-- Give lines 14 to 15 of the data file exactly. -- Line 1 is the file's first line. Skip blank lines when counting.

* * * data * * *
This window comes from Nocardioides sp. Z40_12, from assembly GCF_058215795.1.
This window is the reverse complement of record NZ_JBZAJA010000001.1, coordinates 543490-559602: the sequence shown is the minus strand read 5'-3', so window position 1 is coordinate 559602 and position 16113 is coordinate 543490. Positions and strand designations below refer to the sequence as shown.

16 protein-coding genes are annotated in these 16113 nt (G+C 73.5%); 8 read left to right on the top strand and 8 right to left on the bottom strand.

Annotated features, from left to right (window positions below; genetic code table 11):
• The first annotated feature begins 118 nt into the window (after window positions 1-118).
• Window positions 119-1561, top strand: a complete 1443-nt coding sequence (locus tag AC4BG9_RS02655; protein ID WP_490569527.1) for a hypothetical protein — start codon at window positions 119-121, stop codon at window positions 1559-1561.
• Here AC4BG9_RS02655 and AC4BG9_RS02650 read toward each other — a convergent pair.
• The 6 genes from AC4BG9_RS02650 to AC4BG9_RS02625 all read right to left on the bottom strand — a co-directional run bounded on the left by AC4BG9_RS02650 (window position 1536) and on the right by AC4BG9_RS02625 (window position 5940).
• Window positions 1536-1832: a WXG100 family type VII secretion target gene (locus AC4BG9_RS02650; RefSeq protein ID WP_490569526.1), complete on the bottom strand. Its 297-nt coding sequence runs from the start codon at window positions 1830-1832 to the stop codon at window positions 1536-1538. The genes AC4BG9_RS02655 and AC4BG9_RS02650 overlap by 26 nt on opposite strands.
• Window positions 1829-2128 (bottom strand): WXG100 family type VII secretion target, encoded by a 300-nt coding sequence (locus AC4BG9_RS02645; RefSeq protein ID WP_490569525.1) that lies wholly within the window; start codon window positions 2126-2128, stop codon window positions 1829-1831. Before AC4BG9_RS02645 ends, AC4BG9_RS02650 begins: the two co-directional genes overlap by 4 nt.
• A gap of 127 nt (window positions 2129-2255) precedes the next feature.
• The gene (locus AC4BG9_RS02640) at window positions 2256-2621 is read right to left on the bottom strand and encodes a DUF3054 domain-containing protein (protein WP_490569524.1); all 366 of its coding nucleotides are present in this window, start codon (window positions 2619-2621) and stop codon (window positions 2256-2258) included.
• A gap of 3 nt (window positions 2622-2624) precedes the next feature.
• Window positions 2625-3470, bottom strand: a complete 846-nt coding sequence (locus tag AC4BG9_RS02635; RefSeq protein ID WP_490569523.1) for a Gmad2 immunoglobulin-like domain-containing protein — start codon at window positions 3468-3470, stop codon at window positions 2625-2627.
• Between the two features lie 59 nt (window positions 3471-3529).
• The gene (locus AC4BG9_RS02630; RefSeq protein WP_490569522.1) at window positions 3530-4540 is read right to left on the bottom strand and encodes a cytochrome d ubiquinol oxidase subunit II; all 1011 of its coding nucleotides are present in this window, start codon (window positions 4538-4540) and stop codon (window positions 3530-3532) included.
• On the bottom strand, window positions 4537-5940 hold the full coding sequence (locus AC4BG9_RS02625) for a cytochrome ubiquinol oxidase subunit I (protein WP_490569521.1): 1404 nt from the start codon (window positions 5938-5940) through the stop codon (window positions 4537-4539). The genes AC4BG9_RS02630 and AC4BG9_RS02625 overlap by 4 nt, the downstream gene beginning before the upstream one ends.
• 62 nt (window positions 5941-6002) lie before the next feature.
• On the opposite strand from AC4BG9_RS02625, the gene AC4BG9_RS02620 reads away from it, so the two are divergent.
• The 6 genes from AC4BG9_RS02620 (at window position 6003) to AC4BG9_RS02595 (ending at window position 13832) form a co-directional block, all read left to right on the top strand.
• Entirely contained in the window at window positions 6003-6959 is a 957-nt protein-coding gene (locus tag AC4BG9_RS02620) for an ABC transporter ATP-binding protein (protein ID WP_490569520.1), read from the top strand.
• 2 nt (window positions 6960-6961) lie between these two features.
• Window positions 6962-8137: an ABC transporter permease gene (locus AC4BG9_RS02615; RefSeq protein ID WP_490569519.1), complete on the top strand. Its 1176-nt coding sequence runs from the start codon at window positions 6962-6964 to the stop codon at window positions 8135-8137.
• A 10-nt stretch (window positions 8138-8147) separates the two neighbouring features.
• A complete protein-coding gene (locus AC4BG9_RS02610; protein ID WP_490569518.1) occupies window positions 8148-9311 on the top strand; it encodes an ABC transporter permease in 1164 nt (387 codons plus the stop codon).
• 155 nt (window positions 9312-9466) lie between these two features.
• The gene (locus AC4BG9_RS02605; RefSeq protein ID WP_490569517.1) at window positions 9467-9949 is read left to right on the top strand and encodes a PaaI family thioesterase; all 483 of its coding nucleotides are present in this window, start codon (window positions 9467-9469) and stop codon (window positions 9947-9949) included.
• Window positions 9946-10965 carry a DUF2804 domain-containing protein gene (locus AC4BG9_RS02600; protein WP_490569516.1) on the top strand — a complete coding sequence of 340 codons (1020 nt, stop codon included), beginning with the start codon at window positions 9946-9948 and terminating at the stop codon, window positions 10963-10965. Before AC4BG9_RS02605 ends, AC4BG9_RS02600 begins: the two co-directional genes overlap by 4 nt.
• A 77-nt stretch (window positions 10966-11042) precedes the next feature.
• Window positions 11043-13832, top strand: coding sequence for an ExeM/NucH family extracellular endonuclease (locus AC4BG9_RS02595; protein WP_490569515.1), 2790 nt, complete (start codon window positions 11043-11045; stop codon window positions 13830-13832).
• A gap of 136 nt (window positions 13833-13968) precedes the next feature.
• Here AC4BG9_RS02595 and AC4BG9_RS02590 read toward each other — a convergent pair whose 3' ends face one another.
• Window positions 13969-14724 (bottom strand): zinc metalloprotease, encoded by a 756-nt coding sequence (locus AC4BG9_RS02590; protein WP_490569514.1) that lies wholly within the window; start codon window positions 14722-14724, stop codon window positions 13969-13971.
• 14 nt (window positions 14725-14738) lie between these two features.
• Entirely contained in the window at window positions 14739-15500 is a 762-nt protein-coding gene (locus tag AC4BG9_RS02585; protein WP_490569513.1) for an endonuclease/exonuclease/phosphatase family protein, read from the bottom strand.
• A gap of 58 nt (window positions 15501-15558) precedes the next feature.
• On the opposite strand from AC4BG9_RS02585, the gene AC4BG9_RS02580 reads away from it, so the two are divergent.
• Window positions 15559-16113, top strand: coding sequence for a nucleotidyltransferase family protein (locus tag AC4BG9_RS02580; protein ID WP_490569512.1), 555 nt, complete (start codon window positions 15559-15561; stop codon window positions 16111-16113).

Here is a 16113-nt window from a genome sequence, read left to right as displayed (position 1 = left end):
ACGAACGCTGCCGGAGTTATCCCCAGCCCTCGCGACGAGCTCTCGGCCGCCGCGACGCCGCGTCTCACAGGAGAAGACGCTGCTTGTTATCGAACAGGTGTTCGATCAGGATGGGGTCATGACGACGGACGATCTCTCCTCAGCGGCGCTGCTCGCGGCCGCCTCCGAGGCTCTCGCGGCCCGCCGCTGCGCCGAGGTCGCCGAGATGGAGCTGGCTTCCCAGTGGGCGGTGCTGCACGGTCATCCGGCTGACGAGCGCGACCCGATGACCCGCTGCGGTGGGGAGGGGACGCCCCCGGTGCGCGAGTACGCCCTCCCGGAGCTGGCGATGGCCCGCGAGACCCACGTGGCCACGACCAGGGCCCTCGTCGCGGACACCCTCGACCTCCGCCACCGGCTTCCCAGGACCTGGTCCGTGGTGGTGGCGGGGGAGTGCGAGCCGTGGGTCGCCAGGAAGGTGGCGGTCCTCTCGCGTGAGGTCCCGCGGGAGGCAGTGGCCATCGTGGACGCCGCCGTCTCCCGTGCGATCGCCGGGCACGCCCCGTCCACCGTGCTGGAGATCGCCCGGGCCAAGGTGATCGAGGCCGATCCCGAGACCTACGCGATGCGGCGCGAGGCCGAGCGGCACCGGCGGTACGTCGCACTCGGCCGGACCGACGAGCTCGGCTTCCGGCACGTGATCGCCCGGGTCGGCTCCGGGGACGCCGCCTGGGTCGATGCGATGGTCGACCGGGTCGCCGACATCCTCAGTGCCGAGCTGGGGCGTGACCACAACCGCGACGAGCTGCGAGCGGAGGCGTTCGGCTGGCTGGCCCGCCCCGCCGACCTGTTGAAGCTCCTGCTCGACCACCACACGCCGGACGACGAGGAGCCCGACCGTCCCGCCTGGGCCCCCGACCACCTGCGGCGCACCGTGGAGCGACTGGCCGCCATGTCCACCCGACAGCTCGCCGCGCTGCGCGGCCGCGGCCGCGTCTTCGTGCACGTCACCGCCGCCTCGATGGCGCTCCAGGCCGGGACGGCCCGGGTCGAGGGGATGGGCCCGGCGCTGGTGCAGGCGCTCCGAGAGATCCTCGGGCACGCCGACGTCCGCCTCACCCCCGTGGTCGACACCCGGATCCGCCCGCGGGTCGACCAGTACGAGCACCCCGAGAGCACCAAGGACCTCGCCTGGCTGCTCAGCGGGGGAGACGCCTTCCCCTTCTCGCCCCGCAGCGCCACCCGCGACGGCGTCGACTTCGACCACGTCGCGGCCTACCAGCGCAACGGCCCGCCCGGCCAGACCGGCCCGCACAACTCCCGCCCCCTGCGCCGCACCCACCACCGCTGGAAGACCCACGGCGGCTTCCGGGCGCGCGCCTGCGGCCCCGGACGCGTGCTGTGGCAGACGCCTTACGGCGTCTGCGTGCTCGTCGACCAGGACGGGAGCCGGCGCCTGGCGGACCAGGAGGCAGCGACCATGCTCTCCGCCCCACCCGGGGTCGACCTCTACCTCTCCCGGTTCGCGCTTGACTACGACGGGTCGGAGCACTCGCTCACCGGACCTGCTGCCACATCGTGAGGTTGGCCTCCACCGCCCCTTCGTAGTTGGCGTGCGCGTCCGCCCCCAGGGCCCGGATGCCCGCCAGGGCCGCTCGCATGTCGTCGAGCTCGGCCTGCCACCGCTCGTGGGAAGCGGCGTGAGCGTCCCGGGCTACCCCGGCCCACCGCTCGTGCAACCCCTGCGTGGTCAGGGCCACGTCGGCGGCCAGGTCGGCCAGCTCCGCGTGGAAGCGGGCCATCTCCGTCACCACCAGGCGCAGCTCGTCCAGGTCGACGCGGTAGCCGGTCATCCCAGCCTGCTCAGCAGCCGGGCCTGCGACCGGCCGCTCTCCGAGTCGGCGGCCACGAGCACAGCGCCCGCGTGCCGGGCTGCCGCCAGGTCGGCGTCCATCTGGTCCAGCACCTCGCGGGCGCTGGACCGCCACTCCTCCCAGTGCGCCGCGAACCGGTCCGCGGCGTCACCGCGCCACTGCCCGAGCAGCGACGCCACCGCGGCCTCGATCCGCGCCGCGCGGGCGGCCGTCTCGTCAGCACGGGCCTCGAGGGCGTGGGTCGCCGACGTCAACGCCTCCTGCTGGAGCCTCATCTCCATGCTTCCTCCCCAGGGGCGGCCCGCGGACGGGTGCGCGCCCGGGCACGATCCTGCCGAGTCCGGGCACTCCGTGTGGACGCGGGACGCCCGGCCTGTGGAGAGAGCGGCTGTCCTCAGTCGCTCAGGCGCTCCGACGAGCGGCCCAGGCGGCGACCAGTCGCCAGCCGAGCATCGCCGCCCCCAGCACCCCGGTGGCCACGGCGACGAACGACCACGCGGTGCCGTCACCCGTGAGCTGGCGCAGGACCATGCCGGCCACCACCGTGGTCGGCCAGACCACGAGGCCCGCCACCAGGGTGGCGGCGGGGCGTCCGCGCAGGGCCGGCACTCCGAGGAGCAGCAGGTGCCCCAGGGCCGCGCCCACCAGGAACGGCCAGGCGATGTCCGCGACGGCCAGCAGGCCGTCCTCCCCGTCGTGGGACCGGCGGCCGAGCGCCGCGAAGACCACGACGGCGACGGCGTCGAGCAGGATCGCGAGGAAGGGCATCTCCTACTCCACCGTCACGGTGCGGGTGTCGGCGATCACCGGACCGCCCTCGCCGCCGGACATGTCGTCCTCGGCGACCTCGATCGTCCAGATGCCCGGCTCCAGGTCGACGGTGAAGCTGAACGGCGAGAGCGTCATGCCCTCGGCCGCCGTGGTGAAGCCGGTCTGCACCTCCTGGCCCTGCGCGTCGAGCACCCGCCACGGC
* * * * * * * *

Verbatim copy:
• Window positions 2625-3470, bottom strand: a complete 846-nt coding sequence (locus tag AC4BG9_RS02635; RefSeq protein ID WP_490569523.1) for a Gmad2 immunoglobulin-like domain-containing protein — start codon at window positions 3468-3470, stop codon at window positions 2625-2627.
• Between the two features lie 59 nt (window positions 3471-3529).